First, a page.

Students in Europe start to define what specialism they are going to choose, by taking an interdisciplinary course. Where the subject matter they are choosing is then looked through a lens from a completely different subject. Teaching the overlap.
The models of school for advanced learning have strayed far from their original path. Which was a place of gaining higher knowledge, and let me be clear they still to a point do that. However with the scurge that is tenure, the exponential rise in tuition costs, and constant begging for donations from alumni; The university system has fully set itself in the realm of business.
Professors (generalization; I'm sure there are great professors out there) don't have a reason to try anymore when they're on tenure. I even had one in my own city that when covid hit, and everyone was at home wouldn't even dare try to teach on zoom. Just outright said no, and made the TA's do all of the teaching.
They have also given sway into the thought that a college degree = getting a job, which in no way shape or form does it actually do that. Even doctors have to go through a lot just to get a shot.
In this system we need to change the purpose from making money as a university, to a decentralized system, built to teach the student based on what that student individually needs.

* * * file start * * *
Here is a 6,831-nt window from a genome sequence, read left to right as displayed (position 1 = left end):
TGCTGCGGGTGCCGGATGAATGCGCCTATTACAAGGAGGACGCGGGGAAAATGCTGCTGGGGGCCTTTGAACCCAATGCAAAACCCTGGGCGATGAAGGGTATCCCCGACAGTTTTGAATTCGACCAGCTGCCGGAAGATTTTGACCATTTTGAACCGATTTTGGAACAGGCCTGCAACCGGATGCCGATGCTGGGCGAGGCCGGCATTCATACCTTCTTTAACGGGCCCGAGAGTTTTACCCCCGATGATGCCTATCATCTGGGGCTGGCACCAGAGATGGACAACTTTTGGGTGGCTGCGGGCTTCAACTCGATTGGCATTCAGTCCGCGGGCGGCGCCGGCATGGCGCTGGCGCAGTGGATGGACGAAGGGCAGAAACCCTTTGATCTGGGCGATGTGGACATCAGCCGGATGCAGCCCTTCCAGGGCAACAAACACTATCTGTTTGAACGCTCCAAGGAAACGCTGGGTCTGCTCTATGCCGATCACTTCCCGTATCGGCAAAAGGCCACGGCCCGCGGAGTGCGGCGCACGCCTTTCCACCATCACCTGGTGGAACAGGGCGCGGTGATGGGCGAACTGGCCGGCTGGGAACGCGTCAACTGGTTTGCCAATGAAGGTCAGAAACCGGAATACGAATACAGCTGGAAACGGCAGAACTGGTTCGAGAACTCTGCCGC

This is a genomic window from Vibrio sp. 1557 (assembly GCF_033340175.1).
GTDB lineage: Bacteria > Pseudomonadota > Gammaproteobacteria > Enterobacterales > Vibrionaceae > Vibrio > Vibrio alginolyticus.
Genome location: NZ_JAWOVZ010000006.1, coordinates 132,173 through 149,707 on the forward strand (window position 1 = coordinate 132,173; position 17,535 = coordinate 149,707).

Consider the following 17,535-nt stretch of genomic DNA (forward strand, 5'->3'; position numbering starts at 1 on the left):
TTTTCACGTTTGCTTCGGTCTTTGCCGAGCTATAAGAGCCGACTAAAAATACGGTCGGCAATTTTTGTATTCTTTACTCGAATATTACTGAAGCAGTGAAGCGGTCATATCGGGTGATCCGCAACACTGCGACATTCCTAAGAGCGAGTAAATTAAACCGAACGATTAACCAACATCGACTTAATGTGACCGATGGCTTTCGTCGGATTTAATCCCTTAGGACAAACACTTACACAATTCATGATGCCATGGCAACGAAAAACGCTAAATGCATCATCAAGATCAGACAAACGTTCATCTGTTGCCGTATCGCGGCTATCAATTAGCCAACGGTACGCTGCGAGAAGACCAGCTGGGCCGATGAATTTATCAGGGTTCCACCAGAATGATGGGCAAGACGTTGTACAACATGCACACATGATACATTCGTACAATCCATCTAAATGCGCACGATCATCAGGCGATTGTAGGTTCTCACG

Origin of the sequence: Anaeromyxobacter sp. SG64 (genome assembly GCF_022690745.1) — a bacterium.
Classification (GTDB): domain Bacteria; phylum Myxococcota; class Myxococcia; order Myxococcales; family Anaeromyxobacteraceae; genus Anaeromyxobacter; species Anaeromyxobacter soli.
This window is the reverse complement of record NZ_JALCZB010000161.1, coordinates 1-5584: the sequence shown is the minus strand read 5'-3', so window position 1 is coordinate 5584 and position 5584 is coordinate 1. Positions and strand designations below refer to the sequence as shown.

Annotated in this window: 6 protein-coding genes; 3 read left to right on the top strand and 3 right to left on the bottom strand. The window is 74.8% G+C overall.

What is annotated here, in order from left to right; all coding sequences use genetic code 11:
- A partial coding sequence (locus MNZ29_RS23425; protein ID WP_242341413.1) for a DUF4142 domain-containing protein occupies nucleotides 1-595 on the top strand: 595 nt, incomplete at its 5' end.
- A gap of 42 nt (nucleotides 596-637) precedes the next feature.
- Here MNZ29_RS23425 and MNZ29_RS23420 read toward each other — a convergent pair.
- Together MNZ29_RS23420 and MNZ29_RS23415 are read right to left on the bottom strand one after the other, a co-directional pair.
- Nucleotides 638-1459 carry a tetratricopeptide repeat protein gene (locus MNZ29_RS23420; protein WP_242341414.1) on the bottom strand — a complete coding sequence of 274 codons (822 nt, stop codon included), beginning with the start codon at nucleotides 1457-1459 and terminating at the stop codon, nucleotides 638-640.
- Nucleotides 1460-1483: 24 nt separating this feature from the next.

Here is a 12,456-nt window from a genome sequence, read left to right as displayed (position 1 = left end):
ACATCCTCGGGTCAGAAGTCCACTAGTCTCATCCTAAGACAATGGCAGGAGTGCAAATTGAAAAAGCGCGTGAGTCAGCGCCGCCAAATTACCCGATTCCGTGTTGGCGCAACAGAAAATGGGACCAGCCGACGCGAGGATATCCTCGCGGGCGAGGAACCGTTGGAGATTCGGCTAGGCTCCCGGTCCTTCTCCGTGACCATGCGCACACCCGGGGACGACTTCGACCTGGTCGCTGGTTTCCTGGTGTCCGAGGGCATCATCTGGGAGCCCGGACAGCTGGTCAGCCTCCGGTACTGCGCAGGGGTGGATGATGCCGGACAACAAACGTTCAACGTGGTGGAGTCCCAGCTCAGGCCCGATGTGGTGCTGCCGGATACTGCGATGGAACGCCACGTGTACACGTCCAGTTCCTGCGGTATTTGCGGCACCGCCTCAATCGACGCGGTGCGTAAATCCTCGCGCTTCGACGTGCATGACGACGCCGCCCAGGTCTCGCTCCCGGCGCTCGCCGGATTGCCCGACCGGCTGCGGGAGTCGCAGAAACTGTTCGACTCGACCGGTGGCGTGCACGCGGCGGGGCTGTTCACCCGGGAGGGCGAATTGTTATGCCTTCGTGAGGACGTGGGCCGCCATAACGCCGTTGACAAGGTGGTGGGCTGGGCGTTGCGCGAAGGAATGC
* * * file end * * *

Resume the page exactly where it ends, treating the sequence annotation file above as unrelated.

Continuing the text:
With the younger generations, let's say in general and in the recent past, they had been taught to follow some strict guidelines. Retain this knowledge, and regurgitate it after. That sort of retention based system just doesn't work as well, especially for more divergent learners.
Students of all kinds can benefit from having a wide range of learning options. Common core achieves this to a degree from what I understand, and basically allows for different methods to be employed when teaching a certain type of math.
The problem with high/secondary school is that students are learning for tests, not learning for the real world. Even to prep for college, of which when I was in school some of my teachers went far out of their way to teach us important stuff for the next schooling.
We need to establish a more modular learning academic world for kids, and allow them to have more choice on what they are learning.
Encourage more play in the schools, make the learning more self-driven, and overall encourage exploratory thinking. Getting them out of their previous frame of mind. That is what childhood is about after all, growing to see past limiting beliefs of a younger version of ourselves.
Multidisciplinary + Polymathic Learning